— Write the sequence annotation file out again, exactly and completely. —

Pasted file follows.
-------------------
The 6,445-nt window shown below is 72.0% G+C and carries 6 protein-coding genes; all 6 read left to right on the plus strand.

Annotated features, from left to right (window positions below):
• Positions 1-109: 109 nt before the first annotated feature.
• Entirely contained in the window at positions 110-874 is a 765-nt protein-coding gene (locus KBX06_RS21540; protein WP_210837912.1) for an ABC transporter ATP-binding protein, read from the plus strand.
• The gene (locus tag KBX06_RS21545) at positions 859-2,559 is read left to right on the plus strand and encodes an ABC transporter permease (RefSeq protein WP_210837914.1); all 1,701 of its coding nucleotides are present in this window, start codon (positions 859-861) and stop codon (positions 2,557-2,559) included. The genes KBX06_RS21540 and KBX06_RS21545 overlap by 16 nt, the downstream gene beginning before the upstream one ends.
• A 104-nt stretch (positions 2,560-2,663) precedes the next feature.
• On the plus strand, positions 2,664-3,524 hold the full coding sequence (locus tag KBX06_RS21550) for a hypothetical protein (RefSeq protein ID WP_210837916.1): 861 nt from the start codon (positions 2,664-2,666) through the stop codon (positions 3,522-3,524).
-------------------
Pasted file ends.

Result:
The 6,445-nt window shown below is 72.0% G+C and carries 6 protein-coding genes; all 6 read left to right on the plus strand.

Annotated features, from left to right (window positions below):
• Positions 1-109: 109 nt before the first annotated feature.
• Entirely contained in the window at positions 110-874 is a 765-nt protein-coding gene (locus KBX06_RS21540; protein WP_210837912.1) for an ABC transporter ATP-binding protein, read from the plus strand.
• The gene (locus tag KBX06_RS21545) at positions 859-2,559 is read left to right on the plus strand and encodes an ABC transporter permease (RefSeq protein WP_210837914.1); all 1,701 of its coding nucleotides are present in this window, start codon (positions 859-861) and stop codon (positions 2,557-2,559) included. The genes KBX06_RS21540 and KBX06_RS21545 overlap by 16 nt, the downstream gene beginning before the upstream one ends.
• A 104-nt stretch (positions 2,560-2,663) precedes the next feature.
• On the plus strand, positions 2,664-3,524 hold the full coding sequence (locus tag KBX06_RS21550) for a hypothetical protein (RefSeq protein ID WP_210837916.1): 861 nt from the start codon (positions 2,664-2,666) through the stop codon (positions 3,522-3,524).